3 Common Reasons Why Businesses Fail (and How to Avoid Them)

These problems are frequently tied to one another — especially because they all stem from a lack of strategic vision.

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Leading a business was never an easy thing to do. But it’s even harder today, with all the consequences of the pandemic still impacting across the land. That’s why, in times like these, you have to walk with a steady and firm pace, following a well-thought strategy that allows you to avoid the many pitfalls that are on the way.

Unfortunately, there’s no way to know where all of them are in advance. COVID-19 impacted our world in such a way that it’s impossible to see the entirety of its effects. There are, however, many pitfalls that businesses have known for a long time that you can’t fail to acknowledge today. Since all your efforts should be focused on navigating the complicated pandemic waters, being aware of common reasons why a business can fail is key to keep moving forward.

As a part of BairesDev, I know how important that is. We were born in the aftermath of the Great Recession, so we had to be vigilant of old and new challenges. While new challenges will surely present themselves in time, I can present you with what I believe are the 3 most common reasons why businesses fail — and give you tips on how to avoid them.

1. Abundance of Meaningless Work

During a context as dire as the one we’re living in today, every step you take has to produce some value and have some meaning. In other words, it has to take you closer to achieving your ultimate business goals. Unfortunately, a lot of companies don’t have that in mind and walk aimlessly day after day, trying to achieve short-term objectives instead of building towards a long-term goal.

For example, let’s think about a company that offers Java development services. A short-term approach to doing business could be focusing on how many lines of code the development team writes per day or how many bugs they can squash during a regular week without regard to the overall picture. Thus, the Java developers might write a lot of code but that, once merged, doesn’t work, or focus on bugs so much that they forget to check if the project is working as intended after the bugs are fixed.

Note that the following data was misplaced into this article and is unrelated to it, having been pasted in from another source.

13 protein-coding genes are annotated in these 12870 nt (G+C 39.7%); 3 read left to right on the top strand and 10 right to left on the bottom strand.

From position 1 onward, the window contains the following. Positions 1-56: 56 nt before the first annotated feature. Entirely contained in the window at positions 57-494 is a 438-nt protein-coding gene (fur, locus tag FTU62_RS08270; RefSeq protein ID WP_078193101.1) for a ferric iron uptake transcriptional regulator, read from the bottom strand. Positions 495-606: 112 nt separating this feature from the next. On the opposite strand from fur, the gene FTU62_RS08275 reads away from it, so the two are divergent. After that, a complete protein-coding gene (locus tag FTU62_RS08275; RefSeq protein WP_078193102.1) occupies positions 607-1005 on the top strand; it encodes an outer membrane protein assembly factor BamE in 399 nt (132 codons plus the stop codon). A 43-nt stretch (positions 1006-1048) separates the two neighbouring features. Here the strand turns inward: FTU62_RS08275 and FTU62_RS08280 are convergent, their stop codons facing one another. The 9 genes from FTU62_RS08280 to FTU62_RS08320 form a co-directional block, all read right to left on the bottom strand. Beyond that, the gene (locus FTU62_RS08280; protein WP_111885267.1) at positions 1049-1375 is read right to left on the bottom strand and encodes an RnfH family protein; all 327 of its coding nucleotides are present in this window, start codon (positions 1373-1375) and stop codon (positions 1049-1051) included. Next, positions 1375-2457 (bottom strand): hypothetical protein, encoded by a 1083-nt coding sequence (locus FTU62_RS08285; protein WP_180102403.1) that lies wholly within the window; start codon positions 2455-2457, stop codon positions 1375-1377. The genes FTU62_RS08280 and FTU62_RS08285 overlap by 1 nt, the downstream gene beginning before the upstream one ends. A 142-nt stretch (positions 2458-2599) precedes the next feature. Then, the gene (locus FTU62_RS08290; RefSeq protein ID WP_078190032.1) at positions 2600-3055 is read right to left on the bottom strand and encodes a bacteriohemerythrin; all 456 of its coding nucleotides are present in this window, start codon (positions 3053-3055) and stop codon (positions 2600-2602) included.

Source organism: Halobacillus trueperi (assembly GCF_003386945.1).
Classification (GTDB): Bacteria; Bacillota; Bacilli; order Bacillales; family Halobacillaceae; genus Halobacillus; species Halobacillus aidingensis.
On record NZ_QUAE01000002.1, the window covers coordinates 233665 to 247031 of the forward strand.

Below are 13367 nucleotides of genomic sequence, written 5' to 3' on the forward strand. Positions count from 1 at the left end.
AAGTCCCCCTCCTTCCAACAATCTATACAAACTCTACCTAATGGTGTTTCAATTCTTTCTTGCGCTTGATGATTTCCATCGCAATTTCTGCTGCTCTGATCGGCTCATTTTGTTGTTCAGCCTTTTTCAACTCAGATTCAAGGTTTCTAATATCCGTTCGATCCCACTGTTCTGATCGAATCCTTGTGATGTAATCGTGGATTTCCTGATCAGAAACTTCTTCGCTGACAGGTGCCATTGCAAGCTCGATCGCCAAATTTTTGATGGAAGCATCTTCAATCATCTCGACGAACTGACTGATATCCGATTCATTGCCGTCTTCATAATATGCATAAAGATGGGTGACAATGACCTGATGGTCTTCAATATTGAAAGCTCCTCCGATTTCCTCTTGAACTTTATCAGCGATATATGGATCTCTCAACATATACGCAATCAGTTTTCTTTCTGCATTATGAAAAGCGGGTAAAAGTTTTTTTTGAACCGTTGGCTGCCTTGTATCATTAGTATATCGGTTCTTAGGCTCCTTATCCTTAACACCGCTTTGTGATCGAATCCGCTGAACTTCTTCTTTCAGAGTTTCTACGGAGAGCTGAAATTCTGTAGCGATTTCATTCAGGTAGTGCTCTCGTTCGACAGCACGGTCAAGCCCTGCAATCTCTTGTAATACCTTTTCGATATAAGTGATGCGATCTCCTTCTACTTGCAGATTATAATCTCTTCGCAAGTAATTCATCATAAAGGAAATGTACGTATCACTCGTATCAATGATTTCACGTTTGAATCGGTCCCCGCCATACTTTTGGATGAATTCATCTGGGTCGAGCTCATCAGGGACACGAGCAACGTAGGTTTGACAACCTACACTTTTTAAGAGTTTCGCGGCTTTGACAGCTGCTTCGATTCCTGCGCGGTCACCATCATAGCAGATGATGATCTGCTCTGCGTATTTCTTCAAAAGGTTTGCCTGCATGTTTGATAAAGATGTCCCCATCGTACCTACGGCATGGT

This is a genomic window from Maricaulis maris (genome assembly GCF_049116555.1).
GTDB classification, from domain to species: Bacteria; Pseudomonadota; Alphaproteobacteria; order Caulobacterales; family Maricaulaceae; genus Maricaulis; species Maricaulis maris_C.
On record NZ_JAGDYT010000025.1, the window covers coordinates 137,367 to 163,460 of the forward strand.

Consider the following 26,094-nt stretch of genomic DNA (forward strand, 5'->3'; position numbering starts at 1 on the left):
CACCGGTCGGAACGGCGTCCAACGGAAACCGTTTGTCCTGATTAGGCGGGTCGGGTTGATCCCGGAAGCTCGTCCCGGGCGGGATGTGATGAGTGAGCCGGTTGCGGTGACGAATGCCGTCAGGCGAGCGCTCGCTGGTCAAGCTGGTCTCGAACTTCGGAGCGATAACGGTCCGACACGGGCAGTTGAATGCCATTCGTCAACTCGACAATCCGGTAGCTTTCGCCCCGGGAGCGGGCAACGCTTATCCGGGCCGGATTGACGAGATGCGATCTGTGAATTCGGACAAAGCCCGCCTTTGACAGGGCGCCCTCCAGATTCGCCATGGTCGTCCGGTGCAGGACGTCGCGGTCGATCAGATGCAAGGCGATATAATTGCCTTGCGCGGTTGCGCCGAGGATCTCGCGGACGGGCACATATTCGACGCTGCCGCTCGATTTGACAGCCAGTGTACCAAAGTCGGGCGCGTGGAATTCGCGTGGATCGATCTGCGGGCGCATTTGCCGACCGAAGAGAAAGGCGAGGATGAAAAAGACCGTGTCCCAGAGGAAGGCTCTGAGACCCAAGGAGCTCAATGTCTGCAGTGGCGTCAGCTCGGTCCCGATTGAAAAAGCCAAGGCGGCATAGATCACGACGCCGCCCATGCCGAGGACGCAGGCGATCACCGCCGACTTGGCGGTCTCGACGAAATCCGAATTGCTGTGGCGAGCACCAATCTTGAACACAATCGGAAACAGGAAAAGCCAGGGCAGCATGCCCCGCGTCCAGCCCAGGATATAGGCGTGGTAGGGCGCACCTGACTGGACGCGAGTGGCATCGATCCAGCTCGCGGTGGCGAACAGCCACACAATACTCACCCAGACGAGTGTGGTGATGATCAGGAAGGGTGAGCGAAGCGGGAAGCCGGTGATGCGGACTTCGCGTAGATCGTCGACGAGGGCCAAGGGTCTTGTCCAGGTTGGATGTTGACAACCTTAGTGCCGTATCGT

Don’t get me wrong, writing code and fixing bugs is a must for any Java development project — but without a strategy that brings all the efforts together, a lot of the work may end up being meaningless. Without a coordinated effort, you might miss your final goal — even if you achieve individual objectives.

The solution: Before working on any project or any task you might have at hand, it’s important that you understand how the work involved relates to your bigger business objectives. Think about the expectations and calculate the results to see if they fit in with your vision. The idea is for you and your staff to share a strategic vision of what you’re doing day in and day out. By doing that, you’ll be getting rid of the potential misalignments and reduce the chances of meaningless work.

2. Poor Staff Management

A company (any company) is as good as the people working there. It’s impossible to overestimate the importance of the workforce since they are the engine of any business. That doesn’t mean, however, that hiring talented professionals will be enough for your business to rise to success. In fact, you can fail even if you have the most experienced experts in your field. The reason? Poor staff management.